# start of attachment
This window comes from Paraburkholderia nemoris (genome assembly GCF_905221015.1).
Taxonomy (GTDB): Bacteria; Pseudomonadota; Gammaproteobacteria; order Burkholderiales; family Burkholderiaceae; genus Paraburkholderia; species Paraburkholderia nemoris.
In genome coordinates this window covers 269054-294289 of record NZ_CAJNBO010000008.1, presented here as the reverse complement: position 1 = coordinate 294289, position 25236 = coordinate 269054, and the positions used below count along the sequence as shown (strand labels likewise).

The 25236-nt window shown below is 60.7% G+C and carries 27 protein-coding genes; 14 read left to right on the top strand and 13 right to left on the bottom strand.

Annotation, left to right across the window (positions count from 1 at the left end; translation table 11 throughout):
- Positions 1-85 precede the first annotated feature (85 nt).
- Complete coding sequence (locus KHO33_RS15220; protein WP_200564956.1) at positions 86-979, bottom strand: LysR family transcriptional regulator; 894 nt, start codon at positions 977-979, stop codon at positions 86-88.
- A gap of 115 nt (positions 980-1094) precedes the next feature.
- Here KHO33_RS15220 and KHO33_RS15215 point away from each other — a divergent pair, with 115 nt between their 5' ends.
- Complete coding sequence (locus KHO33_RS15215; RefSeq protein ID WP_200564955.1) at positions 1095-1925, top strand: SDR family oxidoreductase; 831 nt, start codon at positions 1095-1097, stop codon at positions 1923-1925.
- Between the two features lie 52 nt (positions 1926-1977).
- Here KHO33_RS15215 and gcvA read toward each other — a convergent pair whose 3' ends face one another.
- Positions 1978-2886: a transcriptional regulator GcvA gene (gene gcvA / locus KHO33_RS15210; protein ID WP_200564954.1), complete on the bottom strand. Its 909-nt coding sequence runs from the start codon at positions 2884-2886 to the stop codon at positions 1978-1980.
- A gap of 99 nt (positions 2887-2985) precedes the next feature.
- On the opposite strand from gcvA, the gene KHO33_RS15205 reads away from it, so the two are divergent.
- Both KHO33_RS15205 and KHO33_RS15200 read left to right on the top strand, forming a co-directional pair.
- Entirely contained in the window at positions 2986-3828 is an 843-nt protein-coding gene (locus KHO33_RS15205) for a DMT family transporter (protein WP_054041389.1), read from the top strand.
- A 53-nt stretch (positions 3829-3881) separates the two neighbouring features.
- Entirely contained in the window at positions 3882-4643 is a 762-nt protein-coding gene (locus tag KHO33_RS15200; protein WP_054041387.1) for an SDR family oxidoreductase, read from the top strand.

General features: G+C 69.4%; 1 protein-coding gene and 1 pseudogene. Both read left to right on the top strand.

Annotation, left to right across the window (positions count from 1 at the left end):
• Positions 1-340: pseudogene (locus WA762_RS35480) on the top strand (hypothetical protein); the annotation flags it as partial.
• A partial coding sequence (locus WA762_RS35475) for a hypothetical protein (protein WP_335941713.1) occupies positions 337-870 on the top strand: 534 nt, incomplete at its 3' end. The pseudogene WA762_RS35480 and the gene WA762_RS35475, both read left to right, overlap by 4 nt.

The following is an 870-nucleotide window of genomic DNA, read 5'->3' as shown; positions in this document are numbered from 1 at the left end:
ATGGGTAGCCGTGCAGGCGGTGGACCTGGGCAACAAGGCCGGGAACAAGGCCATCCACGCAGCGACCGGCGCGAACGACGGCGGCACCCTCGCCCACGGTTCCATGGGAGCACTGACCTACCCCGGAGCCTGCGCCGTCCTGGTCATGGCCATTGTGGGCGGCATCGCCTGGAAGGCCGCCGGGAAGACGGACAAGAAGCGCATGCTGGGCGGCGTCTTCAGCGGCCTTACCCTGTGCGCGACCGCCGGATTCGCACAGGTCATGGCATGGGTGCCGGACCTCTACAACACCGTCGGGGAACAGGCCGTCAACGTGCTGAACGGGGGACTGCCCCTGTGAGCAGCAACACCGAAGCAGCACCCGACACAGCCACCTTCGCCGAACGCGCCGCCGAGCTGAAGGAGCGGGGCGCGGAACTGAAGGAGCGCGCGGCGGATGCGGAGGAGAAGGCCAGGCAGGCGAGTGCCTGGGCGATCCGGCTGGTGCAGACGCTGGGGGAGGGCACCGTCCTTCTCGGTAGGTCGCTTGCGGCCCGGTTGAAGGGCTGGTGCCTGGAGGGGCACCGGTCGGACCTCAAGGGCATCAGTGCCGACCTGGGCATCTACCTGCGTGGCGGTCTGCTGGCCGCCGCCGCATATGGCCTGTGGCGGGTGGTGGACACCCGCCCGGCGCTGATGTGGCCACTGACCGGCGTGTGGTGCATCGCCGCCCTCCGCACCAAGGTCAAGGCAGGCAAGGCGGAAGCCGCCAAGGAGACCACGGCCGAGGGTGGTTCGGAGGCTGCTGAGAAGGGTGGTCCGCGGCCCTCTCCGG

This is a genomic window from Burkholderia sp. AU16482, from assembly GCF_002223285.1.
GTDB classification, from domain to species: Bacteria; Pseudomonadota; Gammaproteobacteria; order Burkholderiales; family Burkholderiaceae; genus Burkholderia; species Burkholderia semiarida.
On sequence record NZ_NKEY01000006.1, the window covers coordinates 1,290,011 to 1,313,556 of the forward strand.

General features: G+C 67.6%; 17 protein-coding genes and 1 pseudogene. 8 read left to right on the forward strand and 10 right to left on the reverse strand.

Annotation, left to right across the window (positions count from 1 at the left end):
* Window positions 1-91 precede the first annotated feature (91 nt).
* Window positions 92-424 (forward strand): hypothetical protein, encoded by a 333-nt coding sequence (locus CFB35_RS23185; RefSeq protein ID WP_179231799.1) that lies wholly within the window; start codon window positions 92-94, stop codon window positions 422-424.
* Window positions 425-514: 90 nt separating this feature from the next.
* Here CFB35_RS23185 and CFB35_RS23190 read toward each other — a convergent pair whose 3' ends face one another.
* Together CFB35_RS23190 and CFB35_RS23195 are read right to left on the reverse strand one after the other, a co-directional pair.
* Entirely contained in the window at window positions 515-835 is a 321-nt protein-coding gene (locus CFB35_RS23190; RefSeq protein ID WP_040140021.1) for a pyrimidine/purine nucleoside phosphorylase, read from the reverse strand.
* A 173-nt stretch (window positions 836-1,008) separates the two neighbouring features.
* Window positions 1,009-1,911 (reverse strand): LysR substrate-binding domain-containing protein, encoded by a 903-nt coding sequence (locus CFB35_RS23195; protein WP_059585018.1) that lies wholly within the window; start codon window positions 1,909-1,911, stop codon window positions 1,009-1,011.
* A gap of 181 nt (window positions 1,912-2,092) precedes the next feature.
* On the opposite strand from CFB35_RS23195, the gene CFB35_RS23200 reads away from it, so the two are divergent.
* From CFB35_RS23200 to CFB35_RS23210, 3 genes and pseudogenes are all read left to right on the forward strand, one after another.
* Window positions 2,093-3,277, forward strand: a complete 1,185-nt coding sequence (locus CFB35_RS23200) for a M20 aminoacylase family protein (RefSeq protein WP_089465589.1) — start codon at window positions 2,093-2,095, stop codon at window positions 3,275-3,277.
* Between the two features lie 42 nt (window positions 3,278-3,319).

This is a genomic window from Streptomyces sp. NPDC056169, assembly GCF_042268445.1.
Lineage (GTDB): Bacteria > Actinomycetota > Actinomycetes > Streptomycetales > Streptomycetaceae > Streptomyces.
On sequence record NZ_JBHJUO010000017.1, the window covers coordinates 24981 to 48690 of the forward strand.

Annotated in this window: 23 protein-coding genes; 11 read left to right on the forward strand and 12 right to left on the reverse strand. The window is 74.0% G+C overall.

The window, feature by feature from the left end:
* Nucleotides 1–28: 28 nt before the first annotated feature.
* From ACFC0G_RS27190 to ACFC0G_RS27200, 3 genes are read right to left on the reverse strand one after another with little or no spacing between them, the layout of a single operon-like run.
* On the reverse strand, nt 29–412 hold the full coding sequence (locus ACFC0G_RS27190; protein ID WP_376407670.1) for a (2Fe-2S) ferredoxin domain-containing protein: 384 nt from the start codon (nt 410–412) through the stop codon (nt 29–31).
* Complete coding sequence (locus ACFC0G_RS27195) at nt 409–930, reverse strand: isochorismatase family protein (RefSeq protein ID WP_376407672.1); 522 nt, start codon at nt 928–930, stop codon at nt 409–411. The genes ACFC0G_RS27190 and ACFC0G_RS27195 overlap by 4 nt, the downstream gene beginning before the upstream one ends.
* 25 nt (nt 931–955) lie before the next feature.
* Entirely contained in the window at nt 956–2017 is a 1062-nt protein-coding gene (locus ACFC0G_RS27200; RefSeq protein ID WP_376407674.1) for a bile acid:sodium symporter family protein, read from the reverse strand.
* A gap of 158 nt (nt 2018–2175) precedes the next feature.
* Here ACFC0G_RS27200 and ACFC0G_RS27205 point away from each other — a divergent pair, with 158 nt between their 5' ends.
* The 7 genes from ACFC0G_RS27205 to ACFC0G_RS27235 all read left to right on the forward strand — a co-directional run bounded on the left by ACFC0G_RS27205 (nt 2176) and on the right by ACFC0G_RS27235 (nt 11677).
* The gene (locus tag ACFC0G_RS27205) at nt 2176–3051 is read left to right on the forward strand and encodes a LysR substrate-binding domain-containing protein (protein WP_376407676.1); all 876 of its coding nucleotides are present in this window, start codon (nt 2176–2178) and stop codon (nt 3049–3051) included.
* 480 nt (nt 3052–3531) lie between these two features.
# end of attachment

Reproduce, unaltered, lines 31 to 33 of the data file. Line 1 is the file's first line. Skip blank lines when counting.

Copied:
* Window positions 1-91 precede the first annotated feature (91 nt).
* Window positions 92-424 (forward strand): hypothetical protein, encoded by a 333-nt coding sequence (locus CFB35_RS23185; RefSeq protein ID WP_179231799.1) that lies wholly within the window; start codon window positions 92-94, stop codon window positions 422-424.
* Window positions 425-514: 90 nt separating this feature from the next.